Morefuntocompute and I are presenting on Monday, and we were hoping to start an online discussion about these readings that can be carried over to class. It may very well fail. (Read more.)
One issue that appears to preoccupy all four of this week's thinkers is the situation of feminism in the context of postmodernity. Have the conditions of transnational capital and its "cultural logic" created a crisis for emancipatory politics? In class discussion, the general consensus seems to be yes; it is difficult to map one's own locus of agency, much less envision coherent, "big-picture" activism. The question of feminism is particularly interesting amidst such complexity, since many of its basic categories, "women," "patriarchy," "oppression," etc. take such incommensurate form in different contexts. Posing the question "Is postmodernity *good* for women?" seems to immediately evoke another question: "For which women, where?"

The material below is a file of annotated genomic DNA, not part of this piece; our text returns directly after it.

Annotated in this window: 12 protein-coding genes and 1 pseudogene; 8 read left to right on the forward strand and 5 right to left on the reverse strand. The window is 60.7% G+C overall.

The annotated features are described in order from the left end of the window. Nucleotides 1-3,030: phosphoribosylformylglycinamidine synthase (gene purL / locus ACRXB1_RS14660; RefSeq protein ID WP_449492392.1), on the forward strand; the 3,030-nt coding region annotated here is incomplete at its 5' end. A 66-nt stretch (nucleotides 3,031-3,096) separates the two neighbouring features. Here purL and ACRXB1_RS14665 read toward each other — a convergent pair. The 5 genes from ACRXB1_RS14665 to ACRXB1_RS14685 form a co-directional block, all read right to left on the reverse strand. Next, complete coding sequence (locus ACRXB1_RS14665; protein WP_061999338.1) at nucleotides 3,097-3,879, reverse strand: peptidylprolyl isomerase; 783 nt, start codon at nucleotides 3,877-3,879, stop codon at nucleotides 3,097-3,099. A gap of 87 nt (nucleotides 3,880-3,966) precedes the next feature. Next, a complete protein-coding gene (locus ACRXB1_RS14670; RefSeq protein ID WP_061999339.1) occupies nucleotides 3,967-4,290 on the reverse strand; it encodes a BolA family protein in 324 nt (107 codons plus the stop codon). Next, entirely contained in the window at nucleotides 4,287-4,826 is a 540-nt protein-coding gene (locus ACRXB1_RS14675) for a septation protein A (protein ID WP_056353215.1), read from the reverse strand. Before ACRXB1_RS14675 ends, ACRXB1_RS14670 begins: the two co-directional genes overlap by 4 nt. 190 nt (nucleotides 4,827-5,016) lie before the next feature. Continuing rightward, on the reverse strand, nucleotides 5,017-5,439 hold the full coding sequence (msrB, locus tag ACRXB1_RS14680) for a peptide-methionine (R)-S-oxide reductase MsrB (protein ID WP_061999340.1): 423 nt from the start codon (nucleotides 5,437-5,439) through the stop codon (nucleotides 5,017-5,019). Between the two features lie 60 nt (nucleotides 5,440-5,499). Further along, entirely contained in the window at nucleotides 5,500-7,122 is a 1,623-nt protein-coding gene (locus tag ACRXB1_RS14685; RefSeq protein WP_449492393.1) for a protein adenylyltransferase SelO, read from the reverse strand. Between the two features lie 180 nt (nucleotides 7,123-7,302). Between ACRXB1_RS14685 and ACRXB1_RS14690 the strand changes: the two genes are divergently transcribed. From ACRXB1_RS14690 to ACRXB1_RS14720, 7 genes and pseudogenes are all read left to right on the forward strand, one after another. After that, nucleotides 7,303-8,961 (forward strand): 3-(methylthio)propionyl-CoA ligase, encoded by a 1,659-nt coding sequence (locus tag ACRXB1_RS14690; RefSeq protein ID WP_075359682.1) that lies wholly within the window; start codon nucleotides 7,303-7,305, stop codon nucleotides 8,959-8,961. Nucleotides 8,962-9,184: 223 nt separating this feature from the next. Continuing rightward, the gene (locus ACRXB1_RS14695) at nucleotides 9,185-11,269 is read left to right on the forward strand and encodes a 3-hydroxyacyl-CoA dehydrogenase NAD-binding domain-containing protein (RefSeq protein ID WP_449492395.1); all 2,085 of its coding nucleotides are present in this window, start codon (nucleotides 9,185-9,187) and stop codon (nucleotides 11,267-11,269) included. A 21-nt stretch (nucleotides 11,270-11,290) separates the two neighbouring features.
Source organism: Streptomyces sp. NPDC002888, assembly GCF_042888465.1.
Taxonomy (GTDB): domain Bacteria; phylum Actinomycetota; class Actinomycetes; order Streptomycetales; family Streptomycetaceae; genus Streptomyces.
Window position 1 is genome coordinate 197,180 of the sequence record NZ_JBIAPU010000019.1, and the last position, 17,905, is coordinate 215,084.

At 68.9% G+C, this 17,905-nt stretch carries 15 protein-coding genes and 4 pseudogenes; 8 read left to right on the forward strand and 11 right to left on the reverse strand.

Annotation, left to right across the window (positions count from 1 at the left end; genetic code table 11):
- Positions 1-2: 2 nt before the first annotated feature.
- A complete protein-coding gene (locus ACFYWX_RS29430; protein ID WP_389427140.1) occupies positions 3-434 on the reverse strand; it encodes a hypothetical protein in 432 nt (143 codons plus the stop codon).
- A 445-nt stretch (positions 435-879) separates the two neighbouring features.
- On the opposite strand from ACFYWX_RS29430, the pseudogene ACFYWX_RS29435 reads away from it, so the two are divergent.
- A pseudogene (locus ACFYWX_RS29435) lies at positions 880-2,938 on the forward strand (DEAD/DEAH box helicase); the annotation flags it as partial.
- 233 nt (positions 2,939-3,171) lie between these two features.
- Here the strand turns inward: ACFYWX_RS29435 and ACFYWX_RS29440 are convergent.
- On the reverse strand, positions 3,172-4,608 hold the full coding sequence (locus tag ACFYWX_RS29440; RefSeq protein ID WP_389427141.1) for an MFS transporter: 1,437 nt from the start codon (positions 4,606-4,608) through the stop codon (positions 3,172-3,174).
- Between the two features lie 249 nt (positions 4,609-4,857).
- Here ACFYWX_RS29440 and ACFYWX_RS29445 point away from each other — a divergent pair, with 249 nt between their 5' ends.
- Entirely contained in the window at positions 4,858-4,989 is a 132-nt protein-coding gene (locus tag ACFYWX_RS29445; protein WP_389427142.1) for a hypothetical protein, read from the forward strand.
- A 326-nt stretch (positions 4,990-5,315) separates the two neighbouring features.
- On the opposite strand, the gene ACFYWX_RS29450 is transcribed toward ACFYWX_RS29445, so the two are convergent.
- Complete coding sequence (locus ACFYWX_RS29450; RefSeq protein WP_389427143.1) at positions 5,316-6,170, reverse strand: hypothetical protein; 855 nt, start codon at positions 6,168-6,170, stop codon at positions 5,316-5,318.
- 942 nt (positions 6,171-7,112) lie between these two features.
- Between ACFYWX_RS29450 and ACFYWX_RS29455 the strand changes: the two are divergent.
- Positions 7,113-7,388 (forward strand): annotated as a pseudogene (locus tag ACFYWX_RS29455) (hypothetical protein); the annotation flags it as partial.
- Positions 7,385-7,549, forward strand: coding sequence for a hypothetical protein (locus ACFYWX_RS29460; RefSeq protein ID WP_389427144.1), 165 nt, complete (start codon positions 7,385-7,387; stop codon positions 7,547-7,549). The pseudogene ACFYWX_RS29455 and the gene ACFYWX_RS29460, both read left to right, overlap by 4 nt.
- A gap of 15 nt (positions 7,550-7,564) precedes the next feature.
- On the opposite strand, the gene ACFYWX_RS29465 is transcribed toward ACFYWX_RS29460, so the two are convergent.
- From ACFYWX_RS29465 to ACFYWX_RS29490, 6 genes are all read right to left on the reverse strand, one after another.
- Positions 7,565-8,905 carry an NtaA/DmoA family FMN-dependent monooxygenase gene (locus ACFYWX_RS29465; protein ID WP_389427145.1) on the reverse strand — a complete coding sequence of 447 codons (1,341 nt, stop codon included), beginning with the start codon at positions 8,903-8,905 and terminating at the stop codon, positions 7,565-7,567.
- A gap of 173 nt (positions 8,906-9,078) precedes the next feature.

In many ways, the gradations between Haraway, Benhabib, Huyssen, and Hutcheon's positions (all of which, I think, can be properly understood as "feminisms") come through in their respective understanding of this contingent quality of struggle. Are large-scale women's liberation projects possible? If so, what changes must they undergo to remain efficacious in the postmodern period? If not, where does feminism stand? These debates often revolve around conceptualizations of subjectivity. The epistemological shfits that someone like Derrida proposes (no more centered structured; meaning is completely self-referential) are producing an increasingly simulacral social and political landscape. Does this render traditional theories of the political subject are contrived, illegitimate, and/or naive? Or, on the other hand, are "death of the author"-style narratives in fact White-male illusions that reify gender (and other inequalities) by way of erasure? Do we throw the baby (of struggle) out with the bathwater (of centered-ness) in critiques of modern subjectivity?
Please share your thoughts!